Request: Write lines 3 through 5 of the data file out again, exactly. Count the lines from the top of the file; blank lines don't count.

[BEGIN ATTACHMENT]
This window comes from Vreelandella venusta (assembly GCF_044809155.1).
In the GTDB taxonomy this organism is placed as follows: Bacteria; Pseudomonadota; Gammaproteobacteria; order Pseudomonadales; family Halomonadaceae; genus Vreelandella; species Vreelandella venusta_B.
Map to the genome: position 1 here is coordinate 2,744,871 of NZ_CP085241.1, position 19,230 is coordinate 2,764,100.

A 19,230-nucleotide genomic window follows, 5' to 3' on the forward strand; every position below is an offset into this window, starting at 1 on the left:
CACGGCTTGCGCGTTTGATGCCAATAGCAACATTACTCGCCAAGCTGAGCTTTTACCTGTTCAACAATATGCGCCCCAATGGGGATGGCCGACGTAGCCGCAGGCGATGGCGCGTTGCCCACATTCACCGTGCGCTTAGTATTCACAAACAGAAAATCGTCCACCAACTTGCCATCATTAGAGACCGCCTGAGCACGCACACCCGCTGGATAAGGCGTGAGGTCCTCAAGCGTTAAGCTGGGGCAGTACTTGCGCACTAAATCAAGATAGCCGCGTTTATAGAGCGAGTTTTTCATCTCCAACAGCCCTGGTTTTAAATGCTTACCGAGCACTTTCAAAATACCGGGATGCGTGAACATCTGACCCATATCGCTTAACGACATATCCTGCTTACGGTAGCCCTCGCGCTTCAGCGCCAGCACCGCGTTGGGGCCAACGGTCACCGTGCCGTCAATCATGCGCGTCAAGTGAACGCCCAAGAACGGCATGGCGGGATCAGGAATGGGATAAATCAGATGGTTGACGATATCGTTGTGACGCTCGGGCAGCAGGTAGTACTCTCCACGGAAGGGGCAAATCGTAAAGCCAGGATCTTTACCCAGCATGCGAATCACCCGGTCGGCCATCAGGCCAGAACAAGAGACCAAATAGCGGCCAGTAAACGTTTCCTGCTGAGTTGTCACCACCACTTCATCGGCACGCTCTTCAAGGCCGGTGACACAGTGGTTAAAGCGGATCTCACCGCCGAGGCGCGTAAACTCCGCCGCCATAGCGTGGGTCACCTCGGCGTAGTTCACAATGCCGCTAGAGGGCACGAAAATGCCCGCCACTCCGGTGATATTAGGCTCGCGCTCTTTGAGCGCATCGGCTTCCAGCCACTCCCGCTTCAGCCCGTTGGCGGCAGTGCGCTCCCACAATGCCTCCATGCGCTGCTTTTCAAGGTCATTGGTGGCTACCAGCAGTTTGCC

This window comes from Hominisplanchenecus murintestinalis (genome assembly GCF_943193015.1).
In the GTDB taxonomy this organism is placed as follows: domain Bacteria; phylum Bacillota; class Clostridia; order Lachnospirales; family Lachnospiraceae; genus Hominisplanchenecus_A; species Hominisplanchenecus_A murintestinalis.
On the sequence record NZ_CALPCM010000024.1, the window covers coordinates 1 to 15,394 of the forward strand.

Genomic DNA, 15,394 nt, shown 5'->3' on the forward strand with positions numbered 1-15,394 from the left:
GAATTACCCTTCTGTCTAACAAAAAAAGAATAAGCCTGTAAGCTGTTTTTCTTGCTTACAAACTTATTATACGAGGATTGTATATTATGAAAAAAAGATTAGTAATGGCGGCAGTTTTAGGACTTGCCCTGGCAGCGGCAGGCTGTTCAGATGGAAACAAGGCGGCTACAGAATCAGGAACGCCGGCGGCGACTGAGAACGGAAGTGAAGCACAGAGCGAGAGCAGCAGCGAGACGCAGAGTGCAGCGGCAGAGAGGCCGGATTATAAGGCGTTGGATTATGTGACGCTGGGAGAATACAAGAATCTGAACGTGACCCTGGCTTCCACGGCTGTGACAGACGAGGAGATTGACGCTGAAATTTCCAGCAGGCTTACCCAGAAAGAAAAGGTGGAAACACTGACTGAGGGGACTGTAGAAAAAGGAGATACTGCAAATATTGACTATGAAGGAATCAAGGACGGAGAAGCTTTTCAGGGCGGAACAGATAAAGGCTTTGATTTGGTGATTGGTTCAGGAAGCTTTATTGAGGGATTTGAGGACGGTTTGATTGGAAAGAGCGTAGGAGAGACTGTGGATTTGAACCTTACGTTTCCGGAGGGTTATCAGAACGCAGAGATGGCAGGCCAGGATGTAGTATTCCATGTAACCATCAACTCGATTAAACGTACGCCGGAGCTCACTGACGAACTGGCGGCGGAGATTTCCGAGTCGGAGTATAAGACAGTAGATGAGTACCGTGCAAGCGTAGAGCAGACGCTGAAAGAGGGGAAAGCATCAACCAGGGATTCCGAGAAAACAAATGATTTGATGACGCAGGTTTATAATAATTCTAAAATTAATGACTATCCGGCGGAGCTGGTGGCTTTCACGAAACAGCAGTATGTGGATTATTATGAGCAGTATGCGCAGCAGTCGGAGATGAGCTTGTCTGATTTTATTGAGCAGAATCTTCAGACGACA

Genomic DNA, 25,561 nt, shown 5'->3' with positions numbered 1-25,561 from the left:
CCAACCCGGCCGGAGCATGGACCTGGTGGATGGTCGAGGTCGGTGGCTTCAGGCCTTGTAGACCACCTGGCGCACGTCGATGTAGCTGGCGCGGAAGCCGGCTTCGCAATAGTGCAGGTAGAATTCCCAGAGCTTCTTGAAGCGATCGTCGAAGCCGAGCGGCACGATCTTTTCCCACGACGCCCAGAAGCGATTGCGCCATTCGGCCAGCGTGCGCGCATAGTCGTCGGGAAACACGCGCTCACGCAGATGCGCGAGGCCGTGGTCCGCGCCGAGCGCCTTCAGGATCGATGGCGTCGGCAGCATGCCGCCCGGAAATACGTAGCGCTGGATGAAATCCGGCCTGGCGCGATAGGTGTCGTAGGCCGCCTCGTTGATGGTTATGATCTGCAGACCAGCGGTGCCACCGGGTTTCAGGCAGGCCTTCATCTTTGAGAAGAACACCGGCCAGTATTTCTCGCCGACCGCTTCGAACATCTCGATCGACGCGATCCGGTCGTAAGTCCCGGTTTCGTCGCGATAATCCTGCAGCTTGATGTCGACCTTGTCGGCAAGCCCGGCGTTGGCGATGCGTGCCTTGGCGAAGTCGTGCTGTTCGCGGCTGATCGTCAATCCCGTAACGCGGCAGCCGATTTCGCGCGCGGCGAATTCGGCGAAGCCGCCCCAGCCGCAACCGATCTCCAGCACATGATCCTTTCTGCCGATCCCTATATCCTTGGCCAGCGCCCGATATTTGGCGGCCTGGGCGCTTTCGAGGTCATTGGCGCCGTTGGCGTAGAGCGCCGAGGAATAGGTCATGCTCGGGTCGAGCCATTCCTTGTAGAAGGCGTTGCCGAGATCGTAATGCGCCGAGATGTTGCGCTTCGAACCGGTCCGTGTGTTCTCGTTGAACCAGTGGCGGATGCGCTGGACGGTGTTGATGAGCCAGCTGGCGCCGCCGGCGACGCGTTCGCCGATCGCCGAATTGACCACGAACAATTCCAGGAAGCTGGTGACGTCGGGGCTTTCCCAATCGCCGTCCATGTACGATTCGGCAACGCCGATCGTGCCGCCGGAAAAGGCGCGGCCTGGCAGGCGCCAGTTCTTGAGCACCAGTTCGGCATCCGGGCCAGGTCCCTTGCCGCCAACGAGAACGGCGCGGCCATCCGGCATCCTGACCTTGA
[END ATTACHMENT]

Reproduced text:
Map to the genome: position 1 here is coordinate 2,744,871 of NZ_CP085241.1, position 19,230 is coordinate 2,764,100.

A 19,230-nucleotide genomic window follows, 5' to 3' on the forward strand; every position below is an offset into this window, starting at 1 on the left:
CACGGCTTGCGCGTTTGATGCCAATAGCAACATTACTCGCCAAGCTGAGCTTTTACCTGTTCAACAATATGCGCCCCAATGGGGATGGCCGACGTAGCCGCAGGCGATGGCGCGTTGCCCACATTCACCGTGCGCTTAGTATTCACAAACAGAAAATCGTCCACCAACTTGCCATCATTAGAGACCGCCTGAGCACGCACACCCGCTGGATAAGGCGTGAGGTCCTCAAGCGTTAAGCTGGGGCAGTACTTGCGCACTAAATCAAGATAGCCGCGTTTATAGAGCGAGTTTTTCATCTCCAACAGCCCTGGTTTTAAATGCTTACCGAGCACTTTCAAAATACCGGGATGCGTGAACATCTGACCCATATCGCTTAACGACATATCCTGCTTACGGTAGCCCTCGCGCTTCAGCGCCAGCACCGCGTTGGGGCCAACGGTCACCGTGCCGTCAATCATGCGCGTCAAGTGAACGCCCAAGAACGGCATGGCGGGATCAGGAATGGGATAAATCAGATGGTTGACGATATCGTTGTGACGCTCGGGCAGCAGGTAGTACTCTCCACGGAAGGGGCAAATCGTAAAGCCAGGATCTTTACCCAGCATGCGAATCACCCGGTCGGCCATCAGGCCAGAACAAGAGACCAAATAGCGGCCAGTAAACGTTTCCTGCTGAGTTGTCACCACCACTTCATCGGCACGCTCTTCAAGGCCGGTGACACAGTGGTTAAAGCGGATCTCACCGCCGAGGCGCGTAAACTCCGCCGCCATAGCGTGGGTCACCTCGGCGTAGTTCACAATGCCGCTAGAGGGCACGAAAATGCCCGCCACTCCGGTGATATTAGGCTCGCGCTCTTTGAGCGCATCGGCTTCCAGCCACTCCCGCTTCAGCCCGTTGGCGGCAGTGCGCTCCCACAATGCCTCCATGCGCTGCTTTTCAAGGTCATTGGTGGCTACCAGCAGTTTGCC